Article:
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New Market

New Market is a town in Jefferson County, Tennessee, United States. It is part of the Morristown, Tennessee Metropolitan Statistical Area. The population was 1,234 at the 2000 census.

As of the census[1] of 2000, there were 1,234 people, 473 households, and 366 families residing in the town.

There were 473 households out of which 30.2% had children under the age of 18 living with them, 61.7% were married couples living together, 11.2% had a female householder with no husband present, and 22.6% were non-families. 20.7% of all households were made up of individuals and 10.4% had someone living alone who was 65 years of age or older. The average household size was 2.61 and the average family size was 2.98.

In the town the population was spread out with 23.9% under the age of 18, 8.1% from 18 to 24, 28.7% from 25 to 44, 25.3% from 45 to 64, and 14.0% who were 65 years of age or older. The median age was 38 years. For every 100 females there were 105.0 males. For every 100 females age 18 and over, there were 95.2 males.

The median income for a household in the town was $39,583, and the median income for a family was $45,298. Males had a median income of $29,828 versus $19,900 for

Frances Hodgson Burnett (November 24, 1849 ? October 29, 1924) was an English?American playwright and author. She is best known for her children’s stories, in particular The Secret Garden, A Little Princess, and Little Lord Fauntleroy. She was born Frances Eliza Hodgson in Cheetham Hill, Manchester, England. Her father died in 1854, leaving her mother to support five children. They had to endure poverty and squalor in the Victorian slums of Manchester.

In 1865 she emigrated to Knoxville, Tennessee in the United States. The move, which the family made at the request of an uncle, did not alleviate their poverty, but they were now living in a better environment. She lived in a house in New Market, northeast of Knoxville off of 11E; in front of the house there is a sign which contains details. Following the death of her mother in 1867, the 18-year-old Frances was now the head of a family of two younger siblings. She turned to writing to support them all, with a first story published in Godey’s Lady’s Book in 1868. Soon after she was being published regularly in Godey’s, Scribner’s Monthly, Peterson’s Ladies’ Magazine and Harper’s Bazaar. Her main writing talent was combining realistic detail of working-class life with a romantic plot.

On September 24, 1904, two passenger trains collided head-on near New Market, killing a large number of people. Different sources give different values for the number of deaths, ranging from 54 to 113.[4][5][6] (See also List of pre-1950 rail accidents.)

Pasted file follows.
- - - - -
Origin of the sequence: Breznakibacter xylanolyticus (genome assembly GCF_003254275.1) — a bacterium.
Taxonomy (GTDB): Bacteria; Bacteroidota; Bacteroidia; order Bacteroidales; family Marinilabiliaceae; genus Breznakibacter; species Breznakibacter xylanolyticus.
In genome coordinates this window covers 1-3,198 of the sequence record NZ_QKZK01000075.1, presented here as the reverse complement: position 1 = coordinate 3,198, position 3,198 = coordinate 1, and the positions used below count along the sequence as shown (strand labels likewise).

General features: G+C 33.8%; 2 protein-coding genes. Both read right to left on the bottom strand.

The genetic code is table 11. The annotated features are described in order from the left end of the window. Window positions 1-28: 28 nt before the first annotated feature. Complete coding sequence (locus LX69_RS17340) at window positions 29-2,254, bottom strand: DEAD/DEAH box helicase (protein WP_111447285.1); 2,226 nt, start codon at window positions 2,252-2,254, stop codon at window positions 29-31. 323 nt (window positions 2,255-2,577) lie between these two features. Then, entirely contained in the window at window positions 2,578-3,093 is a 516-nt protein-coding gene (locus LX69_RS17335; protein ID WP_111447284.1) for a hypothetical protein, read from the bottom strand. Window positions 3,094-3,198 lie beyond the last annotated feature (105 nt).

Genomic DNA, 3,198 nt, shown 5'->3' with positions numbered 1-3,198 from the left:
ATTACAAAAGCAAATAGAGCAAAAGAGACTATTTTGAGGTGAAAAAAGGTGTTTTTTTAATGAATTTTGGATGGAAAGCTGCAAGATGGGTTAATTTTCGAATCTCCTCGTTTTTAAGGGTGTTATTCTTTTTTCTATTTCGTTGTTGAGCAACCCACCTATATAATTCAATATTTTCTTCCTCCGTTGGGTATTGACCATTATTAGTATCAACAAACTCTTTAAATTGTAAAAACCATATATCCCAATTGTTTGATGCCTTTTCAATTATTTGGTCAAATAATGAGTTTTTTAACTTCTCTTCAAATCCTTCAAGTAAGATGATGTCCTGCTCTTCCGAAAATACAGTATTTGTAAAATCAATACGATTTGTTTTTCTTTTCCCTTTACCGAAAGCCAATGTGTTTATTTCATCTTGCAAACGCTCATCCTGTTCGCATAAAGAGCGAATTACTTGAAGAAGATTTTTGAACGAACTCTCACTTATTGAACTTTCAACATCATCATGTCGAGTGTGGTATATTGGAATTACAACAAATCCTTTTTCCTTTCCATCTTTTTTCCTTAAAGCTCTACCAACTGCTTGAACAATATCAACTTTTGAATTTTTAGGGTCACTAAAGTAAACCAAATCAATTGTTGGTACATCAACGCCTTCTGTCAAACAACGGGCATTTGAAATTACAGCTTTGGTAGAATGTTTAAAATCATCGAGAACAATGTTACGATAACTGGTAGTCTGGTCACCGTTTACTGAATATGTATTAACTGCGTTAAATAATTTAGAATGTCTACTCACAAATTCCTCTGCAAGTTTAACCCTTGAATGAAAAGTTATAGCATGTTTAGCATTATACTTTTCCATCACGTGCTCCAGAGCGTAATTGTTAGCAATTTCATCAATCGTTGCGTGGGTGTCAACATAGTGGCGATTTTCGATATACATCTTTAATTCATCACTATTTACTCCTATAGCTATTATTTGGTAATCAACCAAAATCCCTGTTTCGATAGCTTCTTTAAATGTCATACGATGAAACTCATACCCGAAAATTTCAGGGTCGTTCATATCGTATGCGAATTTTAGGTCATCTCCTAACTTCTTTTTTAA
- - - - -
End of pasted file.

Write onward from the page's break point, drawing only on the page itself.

New Market Wreck” from the recording entitled Tipple, Loom, & Rail, Folkways FH 5273, provided courtesy of Smithsonian Folkways Recordings. 1966. Used by permission.

On September 24th, 1904, two Southern Railway passenger trains collided head-on between Hodge’s Station and New Market (east of Knoxville). Tennessee newspapers carried dramatic features on the calamity. More than 62 persons were killed, including both engineers. Soon afterwards, Charles O. Oaks, a blind wandering musician from Richmond, Kentucky, composed and printed a long, rather stilted ballad “The Southern Railroad Wreck.” About 1930 a Charlie Oaks appeared on Hillbilly records; it is likely that this performer is the author of “The Southern” broadside, but the relationship is not verified. However, it was another itinerant balladeer who first recorded (1924) “The New Market Wreck,” in a form shorter than Oaks’ version. George Reneau (The Blind Musician of the Smoky Mountains) was the pioneer hillbilly artist on the Vocalion label. He may have heard Oaks’ ballad as a child and recomposed it drastically, or he may have heard a different song based on the same wreck.

Partial Lyrics:

The Trains were going east and west and speeding on their way,
They ran together on a curve and what a wreck that day.
The cars were bursted, torn and split, and spread across the track,
You’ll see a picture of the wreck just over on the back?”


  • New Market Baptist Church (865) 475-4862 921 Churchview St, New Market, TN
  • New Hope Baptist Church (865) 475-9295 Reebull Rd, New Market, TN
  • Pleasant Grove Baptist Church (865) 475-1591 1708 Indian Cave Rd, New Market, TN
  • Nance’s Grove Baptist Church (865) 475-7180 2214 Nances Grove Church Rd, New Market, TN
  • Good Hope Baptist Church (865) 475-8480 2691 Good Hope Church Rd, New Market, TN
  • Flat Gap Baptist Church (865) 475-9579 515 Hinchey Hollow Rd, New Market, TN
  • Pleasant Grove Piney Baptist Church (865) 933-7030 2660 Piney Rd, New Market, TN
  • Dumplin Baptist Church (865) 397-2048 1843 W Dumplin Valley Rd, New Market, TN
  • Young’s Memorial Ame Zion (865) 475-9141 1083 W Old A J Hwy, New Market, TN
  • Pleasant Grove Piney Baptist (865) 933-7030 2660 Piney Rd, New Market, TN

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